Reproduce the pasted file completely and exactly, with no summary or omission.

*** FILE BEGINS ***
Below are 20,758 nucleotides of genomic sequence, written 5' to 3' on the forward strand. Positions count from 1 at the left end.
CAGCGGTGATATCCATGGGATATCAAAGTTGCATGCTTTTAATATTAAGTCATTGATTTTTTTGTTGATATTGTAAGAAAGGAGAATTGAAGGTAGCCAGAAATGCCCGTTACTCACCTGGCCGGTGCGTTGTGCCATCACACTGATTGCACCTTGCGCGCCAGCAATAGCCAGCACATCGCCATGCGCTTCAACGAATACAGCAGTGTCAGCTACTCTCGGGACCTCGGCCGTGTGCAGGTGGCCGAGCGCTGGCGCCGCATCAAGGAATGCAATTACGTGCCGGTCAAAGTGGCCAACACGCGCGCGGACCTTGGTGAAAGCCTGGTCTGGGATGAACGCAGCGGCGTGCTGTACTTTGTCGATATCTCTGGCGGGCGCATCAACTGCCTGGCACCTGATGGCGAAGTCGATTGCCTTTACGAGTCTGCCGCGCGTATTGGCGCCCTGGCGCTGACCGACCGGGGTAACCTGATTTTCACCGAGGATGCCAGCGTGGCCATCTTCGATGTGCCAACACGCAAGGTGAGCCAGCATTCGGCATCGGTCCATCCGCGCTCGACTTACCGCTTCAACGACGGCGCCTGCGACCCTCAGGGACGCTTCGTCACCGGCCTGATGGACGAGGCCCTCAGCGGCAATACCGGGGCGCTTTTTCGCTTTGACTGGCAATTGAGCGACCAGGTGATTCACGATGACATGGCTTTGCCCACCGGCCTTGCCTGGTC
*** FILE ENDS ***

Below are 20,758 nucleotides of genomic sequence, written 5' to 3' on the forward strand. Positions count from 1 at the left end.
CAGCGGTGATATCCATGGGATATCAAAGTTGCATGCTTTTAATATTAAGTCATTGATTTTTTTGTTGATATTGTAAGAAAGGAGAATTGAAGGTAGCCAGAAATGCCCGTTACTCACCTGGCCGGTGCGTTGTGCCATCACACTGATTGCACCTTGCGCGCCAGCAATAGCCAGCACATCGCCATGCGCTTCAACGAATACAGCAGTGTCAGCTACTCTCGGGACCTCGGCCGTGTGCAGGTGGCCGAGCGCTGGCGCCGCATCAAGGAATGCAATTACGTGCCGGTCAAAGTGGCCAACACGCGCGCGGACCTTGGTGAAAGCCTGGTCTGGGATGAACGCAGCGGCGTGCTGTACTTTGTCGATATCTCTGGCGGGCGCATCAACTGCCTGGCACCTGATGGCGAAGTCGATTGCCTTTACGAGTCTGCCGCGCGTATTGGCGCCCTGGCGCTGACCGACCGGGGTAACCTGATTTTCACCGAGGATGCCAGCGTGGCCATCTTCGATGTGCCAACACGCAAGGTGAGCCAGCATTCGGCATCGGTCCATCCGCGCTCGACTTACCGCTTCAACGACGGCGCCTGCGACCCTCAGGGACGCTTCGTCACCGGCCTGATGGACGAGGCCCTCAGCGGCAATACCGGGGCGCTTTTTCGCTTTGACTGGCAATTGAGCGACCAGGTGATTCACGATGACATGGCTTTGCCCACCGGCCTTGCCTGGTC